from African savageism, and lifted,
gradually but certainly, into regions
of humanity in which they might gain
glimpses of a higher civilization, such
as shall correspond with all that is
susceptible of progress in their intel?
lect and moral. In the cultivation of
cotton, wc cultivated the negro, and
if he be now fit for freedom, it is be?
cause of ,the training of the hundred
years of his bondage in these ?South?
ern States. The innocent cotton, the
poor negro, as a slave, wore not our
tyrants! We were our own tyranuies!
You might rather chargeons our evil
genius, the great God himself who
?avo us fertile Lind's n genial sky, a
mild elimilta, groat forests, and ?very
variety of noil nnd surface.. We did
not deserve these blessings. In mak?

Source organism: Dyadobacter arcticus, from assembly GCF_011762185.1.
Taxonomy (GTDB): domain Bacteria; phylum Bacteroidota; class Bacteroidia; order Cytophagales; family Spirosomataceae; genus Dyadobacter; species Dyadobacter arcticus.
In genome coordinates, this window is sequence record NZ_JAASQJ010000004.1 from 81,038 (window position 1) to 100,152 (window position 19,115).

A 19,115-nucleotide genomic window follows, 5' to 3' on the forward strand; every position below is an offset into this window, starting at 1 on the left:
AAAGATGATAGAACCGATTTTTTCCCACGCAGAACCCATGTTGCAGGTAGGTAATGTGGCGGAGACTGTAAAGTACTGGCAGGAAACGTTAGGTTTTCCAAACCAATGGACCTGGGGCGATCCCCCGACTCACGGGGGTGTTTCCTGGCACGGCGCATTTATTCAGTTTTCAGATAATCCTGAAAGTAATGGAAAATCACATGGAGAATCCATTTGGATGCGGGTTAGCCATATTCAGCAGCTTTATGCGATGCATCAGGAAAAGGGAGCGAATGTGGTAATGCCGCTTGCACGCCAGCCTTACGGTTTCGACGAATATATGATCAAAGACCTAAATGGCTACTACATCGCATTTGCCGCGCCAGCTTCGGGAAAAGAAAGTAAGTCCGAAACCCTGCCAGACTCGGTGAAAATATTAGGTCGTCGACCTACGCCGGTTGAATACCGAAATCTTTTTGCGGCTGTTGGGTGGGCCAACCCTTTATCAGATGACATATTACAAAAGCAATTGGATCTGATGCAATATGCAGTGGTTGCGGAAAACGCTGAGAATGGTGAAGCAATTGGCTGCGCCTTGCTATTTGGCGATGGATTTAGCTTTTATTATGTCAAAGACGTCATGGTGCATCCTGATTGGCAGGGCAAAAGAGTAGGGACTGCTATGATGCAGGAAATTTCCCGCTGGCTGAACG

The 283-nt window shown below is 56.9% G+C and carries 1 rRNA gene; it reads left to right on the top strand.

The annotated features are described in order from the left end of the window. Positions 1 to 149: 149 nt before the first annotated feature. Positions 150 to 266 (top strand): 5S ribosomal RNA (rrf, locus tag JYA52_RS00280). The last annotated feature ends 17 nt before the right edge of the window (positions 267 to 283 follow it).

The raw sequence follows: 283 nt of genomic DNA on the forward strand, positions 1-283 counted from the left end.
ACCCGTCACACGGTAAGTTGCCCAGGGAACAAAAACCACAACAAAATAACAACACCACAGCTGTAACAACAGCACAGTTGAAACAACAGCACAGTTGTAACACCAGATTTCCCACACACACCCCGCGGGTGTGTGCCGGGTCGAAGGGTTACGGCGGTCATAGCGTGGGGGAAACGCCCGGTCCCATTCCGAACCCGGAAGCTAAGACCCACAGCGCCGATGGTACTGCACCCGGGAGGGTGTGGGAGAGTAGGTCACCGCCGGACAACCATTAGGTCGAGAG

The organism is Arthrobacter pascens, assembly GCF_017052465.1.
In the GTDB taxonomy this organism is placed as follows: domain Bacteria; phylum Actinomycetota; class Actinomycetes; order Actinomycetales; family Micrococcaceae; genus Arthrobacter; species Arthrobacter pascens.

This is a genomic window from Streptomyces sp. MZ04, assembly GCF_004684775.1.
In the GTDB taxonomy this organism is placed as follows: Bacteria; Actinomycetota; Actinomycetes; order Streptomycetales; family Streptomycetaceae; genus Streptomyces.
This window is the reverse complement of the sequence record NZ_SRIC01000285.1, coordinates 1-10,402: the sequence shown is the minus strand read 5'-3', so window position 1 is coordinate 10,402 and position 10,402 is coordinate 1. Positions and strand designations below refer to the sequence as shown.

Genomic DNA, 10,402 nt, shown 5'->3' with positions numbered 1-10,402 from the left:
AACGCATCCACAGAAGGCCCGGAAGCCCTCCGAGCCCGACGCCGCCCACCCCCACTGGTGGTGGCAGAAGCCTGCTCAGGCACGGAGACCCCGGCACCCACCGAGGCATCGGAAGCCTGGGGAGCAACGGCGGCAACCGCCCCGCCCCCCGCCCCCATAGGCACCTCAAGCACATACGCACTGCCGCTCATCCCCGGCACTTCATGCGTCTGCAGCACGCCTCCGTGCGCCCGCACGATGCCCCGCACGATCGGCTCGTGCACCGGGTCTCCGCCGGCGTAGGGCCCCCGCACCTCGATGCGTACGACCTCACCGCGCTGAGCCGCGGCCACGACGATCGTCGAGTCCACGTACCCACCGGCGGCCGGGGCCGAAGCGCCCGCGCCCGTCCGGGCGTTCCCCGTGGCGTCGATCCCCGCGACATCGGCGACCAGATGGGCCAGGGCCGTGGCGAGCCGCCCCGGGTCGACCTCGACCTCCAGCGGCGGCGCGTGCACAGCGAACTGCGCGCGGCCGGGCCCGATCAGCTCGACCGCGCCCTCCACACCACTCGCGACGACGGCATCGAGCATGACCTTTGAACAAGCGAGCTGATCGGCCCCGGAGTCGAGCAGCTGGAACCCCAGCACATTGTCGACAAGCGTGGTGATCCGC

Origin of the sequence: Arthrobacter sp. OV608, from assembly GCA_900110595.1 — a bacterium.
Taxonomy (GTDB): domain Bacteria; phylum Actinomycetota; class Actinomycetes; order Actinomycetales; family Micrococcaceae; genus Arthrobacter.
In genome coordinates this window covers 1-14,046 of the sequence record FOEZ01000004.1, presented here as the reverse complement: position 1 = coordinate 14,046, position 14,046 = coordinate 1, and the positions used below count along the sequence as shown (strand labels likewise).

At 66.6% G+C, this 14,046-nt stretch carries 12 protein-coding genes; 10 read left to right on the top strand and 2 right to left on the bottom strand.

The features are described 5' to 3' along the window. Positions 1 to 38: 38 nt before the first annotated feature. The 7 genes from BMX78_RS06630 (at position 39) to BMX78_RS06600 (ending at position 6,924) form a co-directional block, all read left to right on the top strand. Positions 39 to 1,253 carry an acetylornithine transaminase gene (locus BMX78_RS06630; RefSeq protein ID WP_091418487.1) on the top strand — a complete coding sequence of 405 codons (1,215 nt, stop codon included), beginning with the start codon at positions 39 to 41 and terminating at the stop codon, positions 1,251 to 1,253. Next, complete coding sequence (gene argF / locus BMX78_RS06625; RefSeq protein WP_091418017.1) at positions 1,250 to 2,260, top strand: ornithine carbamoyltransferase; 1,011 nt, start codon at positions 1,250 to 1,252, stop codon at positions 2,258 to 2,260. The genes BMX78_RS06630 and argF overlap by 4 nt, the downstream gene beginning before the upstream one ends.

ing our toils light, and affording tis
great, capital at tho outset, God ?cor- i
taiuly conferred upon us no special I
privilege to bc lazy, to keep ourselves
ignorant, ami to exult in peacock
vanities in which we did not sec how
loathsome was our laziness, and
how leprous was our ignorance.
These have been our tyrannies. Ig?
norance, idleness and that self-blind?
ing vanity, which never let the pos?
sessor hehokl himself in the mirror?
ing eyes, of other and * wiser nicu.
You may say that the possession of
wealth, cotton, slaves, or what you
will, is too apt to corrupt the morals
of men, make thom enervate, indo?
lent, serrsorious and arrogant. Ami
so it will be always, in nil parts of the
world, with numerous classes; but the
evil lies not in the wealth, thc gobi
which is good, or the cotton which is
as good as gold, or the hosts Of slaves
by which it is produced, or by any?
one of these valued "possessions of
mankind, which society builds with
and builds upon, and through which
she turns the bricks of her cities into
marble. The tyranny lies in tho MOM
?twi" of those superior treasures of
soul, and mind, and muscle, which